Although the setup was quite good for humanity, it was always a problem for Microsoft. It’s why Satya Nadella and his chief financial officer, Amy Hood, initially hesitated to invest $1 billion in OpenAI in 2019, according to a person familiar with Nadella’s thinking. But they eventually committed the money that year, and then another $10 billion last January to give them a 49% stake â€” and no board seat.

That was an extraordinary gamble by Nadella. He knew from the beginning that the board could fire Altman at any point. Altman even reiterated that possibility in interviews, saying it was a good thing that they could boot him out. It made him accountable to humanity’s future.

Now he will be more accountable to investors like Microsoft and Nadella, who says â€śsurprises are bad” and who definitely won’t be blindsided again by the actions of AI safety advocates. The new board will probably neuter OpenAI’s nonprofit arm so it no longer hangs over the company like the Sword of Damocles.

In case you missed it over the weekend of bizarre twists and turns, Microsoft briefly hired Altman and his OpenAI President Greg Brockman as heads of a new advanced AI division at Microsoft. As nearly all of OpenAI’s staff signed an open letter threatening to join that team, many observers in the industry saw an enormous coup for Microsoft: It had acqui-hired one of the world’s most talented AI teams for approximately zero dollars.

But that isn’t quite right. OpenAI’s staff wouldn’t have come free since there were 770 of them and many had seven-figure salaries. And more importantly, their work would have loaded Microsoft with more risk. Microsoft’s partnership with OpenAI worked so well until now because OpenAI took all the reputational and legal flak for deploying advanced AI systems like ChatGPT and DALL-E 2 into the world.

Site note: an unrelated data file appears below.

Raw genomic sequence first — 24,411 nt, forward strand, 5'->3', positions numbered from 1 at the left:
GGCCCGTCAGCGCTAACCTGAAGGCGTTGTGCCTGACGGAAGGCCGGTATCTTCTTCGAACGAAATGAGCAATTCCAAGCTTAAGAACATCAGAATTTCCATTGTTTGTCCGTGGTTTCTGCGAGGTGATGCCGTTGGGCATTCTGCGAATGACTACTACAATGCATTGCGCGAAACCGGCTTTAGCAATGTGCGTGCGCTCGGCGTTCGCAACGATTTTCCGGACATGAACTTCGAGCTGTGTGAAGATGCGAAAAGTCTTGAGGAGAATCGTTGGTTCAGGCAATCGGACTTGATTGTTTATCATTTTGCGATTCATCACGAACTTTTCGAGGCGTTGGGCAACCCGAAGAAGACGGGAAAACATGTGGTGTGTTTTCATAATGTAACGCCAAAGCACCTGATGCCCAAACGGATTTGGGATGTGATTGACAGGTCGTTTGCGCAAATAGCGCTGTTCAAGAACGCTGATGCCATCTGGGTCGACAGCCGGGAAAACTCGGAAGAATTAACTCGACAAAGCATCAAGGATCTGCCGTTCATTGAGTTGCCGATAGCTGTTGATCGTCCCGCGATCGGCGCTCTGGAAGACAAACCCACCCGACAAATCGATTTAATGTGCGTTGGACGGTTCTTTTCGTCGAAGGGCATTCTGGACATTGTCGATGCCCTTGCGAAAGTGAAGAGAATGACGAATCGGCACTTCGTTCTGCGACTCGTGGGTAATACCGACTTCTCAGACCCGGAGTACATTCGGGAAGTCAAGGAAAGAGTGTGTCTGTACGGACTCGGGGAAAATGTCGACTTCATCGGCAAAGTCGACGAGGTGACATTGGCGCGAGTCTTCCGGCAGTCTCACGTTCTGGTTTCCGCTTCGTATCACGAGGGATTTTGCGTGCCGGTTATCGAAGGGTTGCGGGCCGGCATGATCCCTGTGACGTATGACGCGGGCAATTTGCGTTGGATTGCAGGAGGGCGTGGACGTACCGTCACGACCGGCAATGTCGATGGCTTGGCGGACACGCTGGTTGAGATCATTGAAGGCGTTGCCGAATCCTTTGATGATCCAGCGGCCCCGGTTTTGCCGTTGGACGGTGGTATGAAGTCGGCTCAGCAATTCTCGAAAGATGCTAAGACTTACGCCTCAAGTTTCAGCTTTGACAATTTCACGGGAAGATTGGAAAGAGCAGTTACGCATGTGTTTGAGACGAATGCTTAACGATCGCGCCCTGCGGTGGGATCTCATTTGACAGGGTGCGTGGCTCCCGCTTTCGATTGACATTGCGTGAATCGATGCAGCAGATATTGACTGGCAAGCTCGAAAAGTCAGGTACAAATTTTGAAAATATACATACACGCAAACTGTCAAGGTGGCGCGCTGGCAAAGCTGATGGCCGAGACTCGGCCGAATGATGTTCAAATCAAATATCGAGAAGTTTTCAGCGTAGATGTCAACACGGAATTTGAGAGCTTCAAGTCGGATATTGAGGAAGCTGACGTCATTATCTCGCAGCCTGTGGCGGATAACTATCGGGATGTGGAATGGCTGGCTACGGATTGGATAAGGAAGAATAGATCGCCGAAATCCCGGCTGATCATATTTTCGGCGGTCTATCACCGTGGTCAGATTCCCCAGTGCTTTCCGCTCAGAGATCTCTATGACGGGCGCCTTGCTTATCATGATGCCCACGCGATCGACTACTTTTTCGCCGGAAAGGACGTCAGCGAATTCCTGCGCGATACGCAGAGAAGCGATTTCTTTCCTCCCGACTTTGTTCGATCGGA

That was why they partnered in the first place, and it’s why tech giants like Alphabet Inc.’s Google and Microsoft have been so slow on AI development themselves. Remember Microsoft’s PR disaster with Tay, the chatbot that became a white supremacist on Twitter? Microsoft employees still cringe at the scandal, and it made others wary of releasing their own large-language model technology.

But OpenAI is a startup and can get away with throwing its cutting-edge AI experiments into the wild. Doing so generates feedback and hype, which rubs off nicely on Microsoft’s all-important Azure cloud platform.

By returning to its hands-off partnership, Microsoft gets all of the glow and none of the liability, plus more control. That is a much better deal than having OpenAI in-house, its young futurists grappling with the bureaucracy of a tech giant where everyone wears khaki pants and has been wandering around the office for decades.

Nadella can silently thank OpenAI’s nonprofit board for causing all this ruckus. The outcome isn’t even a silver lining — it’s a stronger position in the AI arms race.